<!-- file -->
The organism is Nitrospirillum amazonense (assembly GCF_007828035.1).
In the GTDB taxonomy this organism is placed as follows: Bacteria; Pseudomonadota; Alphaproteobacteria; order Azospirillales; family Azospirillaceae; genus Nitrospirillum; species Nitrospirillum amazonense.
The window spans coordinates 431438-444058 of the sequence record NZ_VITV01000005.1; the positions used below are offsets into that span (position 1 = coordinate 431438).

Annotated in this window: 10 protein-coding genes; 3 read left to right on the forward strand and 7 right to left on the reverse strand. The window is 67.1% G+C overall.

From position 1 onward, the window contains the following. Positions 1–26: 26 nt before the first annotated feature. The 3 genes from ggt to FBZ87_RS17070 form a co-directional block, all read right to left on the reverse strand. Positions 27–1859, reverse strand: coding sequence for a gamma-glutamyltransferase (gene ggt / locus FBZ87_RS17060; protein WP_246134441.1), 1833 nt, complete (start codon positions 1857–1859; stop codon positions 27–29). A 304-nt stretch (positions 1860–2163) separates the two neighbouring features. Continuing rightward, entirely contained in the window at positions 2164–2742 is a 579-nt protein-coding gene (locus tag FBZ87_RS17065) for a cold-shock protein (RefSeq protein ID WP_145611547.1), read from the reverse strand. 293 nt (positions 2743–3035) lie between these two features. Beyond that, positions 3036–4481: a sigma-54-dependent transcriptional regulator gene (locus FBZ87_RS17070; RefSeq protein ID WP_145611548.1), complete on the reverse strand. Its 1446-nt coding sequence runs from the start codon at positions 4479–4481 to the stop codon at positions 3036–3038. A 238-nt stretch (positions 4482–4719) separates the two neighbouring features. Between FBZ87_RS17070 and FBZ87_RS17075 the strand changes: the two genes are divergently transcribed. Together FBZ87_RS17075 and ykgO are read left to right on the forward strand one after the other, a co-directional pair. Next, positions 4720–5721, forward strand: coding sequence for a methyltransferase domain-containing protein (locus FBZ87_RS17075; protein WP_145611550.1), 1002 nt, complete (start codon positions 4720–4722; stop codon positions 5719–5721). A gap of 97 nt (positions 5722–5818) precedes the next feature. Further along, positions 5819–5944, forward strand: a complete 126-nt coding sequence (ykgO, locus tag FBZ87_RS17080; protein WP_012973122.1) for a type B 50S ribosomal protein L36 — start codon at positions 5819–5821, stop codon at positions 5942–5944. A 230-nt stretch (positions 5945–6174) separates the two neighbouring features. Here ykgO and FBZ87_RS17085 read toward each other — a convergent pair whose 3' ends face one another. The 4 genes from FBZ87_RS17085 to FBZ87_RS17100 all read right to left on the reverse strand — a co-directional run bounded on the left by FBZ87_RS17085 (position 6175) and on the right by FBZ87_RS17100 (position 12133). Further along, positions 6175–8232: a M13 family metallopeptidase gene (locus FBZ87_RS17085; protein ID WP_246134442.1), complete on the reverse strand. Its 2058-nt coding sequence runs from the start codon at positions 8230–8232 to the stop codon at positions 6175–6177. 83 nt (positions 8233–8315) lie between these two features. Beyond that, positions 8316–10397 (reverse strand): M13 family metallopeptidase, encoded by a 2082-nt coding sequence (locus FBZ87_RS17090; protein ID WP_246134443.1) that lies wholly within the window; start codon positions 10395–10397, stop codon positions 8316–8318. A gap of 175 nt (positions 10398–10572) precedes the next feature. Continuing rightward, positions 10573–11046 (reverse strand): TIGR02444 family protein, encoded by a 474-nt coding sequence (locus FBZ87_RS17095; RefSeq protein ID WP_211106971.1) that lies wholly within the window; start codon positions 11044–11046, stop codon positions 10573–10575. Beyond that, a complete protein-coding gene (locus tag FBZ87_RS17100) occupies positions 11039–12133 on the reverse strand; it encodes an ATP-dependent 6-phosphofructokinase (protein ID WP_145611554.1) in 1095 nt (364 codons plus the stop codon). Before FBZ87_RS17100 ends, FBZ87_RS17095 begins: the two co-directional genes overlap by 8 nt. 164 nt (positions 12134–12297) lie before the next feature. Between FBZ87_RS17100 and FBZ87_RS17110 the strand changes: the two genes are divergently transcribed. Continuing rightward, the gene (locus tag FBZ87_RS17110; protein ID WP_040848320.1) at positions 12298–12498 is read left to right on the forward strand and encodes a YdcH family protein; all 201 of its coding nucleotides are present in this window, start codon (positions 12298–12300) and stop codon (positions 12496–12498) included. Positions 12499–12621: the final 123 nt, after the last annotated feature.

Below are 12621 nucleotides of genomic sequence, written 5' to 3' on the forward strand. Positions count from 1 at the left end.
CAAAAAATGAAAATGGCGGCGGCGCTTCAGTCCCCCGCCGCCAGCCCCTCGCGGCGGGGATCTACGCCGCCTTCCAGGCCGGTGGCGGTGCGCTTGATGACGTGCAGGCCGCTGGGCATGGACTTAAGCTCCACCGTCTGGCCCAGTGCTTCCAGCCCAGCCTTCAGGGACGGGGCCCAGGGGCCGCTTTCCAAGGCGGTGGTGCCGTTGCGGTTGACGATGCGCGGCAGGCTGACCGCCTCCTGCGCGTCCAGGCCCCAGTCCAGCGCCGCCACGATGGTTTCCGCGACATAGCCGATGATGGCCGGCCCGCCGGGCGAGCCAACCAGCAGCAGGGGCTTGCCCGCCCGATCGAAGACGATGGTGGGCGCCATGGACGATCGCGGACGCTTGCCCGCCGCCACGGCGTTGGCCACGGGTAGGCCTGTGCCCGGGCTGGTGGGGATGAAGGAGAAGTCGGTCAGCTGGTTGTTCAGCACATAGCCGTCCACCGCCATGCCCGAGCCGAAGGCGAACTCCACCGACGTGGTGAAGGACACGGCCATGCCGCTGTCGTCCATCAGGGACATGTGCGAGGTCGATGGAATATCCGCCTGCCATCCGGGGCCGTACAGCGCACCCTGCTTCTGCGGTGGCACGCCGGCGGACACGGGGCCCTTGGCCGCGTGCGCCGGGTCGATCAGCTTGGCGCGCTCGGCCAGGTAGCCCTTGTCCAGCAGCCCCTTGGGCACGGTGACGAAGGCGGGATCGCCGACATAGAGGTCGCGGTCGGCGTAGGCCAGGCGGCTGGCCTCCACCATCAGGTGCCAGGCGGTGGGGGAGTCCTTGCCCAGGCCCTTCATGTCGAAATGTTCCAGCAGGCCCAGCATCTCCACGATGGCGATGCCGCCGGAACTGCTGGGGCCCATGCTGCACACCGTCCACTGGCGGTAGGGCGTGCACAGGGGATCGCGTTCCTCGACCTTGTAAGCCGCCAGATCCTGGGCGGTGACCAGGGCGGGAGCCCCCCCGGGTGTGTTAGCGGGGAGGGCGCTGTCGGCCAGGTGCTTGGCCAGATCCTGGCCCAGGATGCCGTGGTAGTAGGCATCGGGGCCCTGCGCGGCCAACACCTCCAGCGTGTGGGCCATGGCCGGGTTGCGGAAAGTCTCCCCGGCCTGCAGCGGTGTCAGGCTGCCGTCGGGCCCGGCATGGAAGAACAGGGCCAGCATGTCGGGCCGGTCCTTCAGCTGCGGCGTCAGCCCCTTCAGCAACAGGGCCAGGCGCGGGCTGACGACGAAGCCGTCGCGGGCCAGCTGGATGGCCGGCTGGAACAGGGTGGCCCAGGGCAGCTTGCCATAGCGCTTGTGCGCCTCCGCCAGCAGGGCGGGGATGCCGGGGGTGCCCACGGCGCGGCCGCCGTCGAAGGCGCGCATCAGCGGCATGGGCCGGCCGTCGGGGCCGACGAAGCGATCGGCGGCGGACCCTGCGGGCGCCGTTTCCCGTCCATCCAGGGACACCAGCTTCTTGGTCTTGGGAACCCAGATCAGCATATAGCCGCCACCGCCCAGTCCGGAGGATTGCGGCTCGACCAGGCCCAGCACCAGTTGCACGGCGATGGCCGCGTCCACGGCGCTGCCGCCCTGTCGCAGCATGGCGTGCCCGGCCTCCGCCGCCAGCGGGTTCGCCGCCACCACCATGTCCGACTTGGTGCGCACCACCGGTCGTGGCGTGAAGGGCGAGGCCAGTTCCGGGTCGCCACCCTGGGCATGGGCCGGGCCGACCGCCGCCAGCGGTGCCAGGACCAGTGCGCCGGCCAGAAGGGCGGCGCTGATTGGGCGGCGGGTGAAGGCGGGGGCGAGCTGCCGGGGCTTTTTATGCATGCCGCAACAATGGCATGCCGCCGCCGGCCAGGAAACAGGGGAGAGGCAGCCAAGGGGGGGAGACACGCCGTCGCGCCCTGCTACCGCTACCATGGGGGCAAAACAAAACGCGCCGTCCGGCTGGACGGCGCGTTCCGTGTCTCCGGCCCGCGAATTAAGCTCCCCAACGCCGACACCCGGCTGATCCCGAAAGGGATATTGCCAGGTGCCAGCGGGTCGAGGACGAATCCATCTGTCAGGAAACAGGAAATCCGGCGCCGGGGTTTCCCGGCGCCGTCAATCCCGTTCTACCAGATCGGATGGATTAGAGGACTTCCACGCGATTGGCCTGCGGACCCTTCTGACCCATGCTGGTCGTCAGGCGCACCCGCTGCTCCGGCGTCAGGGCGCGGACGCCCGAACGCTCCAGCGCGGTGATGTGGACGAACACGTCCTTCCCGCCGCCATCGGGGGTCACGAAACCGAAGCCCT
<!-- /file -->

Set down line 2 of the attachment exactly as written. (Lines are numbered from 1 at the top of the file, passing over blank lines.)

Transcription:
In the GTDB taxonomy this organism is placed as follows: Bacteria; Pseudomonadota; Alphaproteobacteria; order Azospirillales; family Azospirillaceae; genus Nitrospirillum; species Nitrospirillum amazonense.